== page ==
Photo and autograph requests ensued but due to failing eyesight, I had to step into the well-lit skate shop to see what I was doing. Also, I wanted to make sure that anyone who had waited that long to see me at least got a decent photo. I hate to be rushed in those situations, especially when people are pressing in, that’s when it becomes vital to slow everything down and humanize every interaction. Or what’s the point?
Once we’d shaken every hand, signed every item and taken photos with everyone, spotlights were focused on a jump ramp in the middle of the parking lot indicating it was time to Skate.
I grabbed my board and helmet and joined Joey and Kristian in a jump ramp session under the lights. It reminded me of being a kid and playing Little League Baseball. The night games, under the lights, always had an elevated aura and I’ve always Skated better at night. Not that I Skated all that well this night, but the energy was right.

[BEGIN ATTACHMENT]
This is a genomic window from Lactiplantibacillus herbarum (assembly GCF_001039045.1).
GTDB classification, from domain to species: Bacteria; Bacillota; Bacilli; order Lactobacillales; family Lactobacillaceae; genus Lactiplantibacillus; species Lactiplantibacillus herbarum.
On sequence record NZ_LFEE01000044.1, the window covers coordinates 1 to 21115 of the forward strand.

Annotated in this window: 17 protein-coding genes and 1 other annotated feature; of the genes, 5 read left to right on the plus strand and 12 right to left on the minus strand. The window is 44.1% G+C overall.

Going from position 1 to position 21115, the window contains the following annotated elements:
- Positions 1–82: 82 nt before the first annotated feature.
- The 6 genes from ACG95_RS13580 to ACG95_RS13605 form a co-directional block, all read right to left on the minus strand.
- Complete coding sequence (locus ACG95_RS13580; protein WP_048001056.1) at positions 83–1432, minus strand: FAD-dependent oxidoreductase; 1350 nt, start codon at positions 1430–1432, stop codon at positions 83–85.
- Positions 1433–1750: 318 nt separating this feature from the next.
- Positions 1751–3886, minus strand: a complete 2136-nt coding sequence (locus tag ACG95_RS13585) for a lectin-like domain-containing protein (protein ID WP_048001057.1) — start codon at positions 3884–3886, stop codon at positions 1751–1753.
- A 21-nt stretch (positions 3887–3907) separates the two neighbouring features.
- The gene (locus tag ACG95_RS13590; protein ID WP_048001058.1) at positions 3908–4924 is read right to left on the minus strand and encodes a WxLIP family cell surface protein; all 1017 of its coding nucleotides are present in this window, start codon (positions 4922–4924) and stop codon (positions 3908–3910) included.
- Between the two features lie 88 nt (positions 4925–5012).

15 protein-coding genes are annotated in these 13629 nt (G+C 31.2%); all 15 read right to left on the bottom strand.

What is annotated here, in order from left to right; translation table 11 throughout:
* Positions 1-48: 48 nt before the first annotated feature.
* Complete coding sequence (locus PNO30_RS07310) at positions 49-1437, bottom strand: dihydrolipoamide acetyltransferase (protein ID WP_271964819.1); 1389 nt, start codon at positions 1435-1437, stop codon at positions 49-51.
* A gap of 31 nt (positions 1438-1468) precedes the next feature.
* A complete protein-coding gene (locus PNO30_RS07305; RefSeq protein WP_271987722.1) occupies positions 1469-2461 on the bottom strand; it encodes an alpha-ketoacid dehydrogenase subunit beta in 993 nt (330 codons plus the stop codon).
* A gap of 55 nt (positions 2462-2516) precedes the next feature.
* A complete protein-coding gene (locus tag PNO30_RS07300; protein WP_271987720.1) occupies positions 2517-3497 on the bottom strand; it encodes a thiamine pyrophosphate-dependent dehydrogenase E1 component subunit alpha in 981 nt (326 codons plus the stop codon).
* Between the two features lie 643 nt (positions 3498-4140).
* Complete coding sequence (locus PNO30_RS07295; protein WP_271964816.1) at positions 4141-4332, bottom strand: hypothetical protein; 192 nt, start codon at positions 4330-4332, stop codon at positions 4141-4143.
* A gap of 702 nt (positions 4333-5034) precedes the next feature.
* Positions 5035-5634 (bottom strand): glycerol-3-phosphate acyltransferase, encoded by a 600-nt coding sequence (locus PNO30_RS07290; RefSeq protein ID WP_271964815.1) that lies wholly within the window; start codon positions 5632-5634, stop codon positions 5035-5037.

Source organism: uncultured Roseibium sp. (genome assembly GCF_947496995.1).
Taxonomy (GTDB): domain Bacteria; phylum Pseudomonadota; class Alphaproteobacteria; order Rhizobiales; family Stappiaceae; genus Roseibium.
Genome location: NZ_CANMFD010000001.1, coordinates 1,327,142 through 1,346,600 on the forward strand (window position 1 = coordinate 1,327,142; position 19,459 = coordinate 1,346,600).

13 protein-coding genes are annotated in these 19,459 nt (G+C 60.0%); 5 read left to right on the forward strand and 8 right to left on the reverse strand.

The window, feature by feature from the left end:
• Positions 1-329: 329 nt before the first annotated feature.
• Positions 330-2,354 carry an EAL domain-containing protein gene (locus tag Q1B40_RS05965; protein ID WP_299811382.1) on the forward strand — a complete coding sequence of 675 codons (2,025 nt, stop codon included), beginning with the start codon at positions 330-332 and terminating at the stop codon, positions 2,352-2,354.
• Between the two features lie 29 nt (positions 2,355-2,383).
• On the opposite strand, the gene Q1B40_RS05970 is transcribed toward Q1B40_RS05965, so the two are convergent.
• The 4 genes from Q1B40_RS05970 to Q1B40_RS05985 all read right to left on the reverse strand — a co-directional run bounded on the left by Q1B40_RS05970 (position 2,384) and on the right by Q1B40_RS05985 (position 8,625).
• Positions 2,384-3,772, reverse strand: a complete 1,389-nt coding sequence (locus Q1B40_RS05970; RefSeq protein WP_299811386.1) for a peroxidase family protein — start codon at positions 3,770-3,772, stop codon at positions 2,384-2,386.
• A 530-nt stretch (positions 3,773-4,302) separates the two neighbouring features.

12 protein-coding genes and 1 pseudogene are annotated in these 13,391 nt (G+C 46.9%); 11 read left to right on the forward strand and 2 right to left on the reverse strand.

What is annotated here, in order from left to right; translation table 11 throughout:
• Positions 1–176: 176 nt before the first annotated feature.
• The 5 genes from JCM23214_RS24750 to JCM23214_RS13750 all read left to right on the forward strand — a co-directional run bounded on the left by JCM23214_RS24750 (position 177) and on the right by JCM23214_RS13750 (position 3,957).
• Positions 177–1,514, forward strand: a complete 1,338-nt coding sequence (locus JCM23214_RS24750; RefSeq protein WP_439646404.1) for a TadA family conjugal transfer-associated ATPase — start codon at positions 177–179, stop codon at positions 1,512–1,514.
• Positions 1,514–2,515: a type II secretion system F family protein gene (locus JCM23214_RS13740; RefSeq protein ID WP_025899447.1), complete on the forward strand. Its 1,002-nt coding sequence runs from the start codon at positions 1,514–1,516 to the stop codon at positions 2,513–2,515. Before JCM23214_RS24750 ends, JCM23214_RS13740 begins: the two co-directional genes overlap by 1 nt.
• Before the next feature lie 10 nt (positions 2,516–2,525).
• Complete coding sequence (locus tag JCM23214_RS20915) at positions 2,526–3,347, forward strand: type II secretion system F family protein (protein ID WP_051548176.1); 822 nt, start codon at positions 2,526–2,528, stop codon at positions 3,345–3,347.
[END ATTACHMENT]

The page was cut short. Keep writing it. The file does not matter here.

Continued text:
My now poor nighttime vision, a very skinny jump ramp and a crowd pressing in too close (making me concerned about bailing and my board striking someone) made for a Fun yet reserved session for me. No one seemed to care though, it was all in Fun. Plus, Joey and Kristian killed it and I’ve found myself having as much or even more Fun documenting their Skating as pursuing my own at times.
All in all, it was great visit in Izumo. Much Love and Thanks to Tomokazu and EVERYONE who came out to see us at Evol!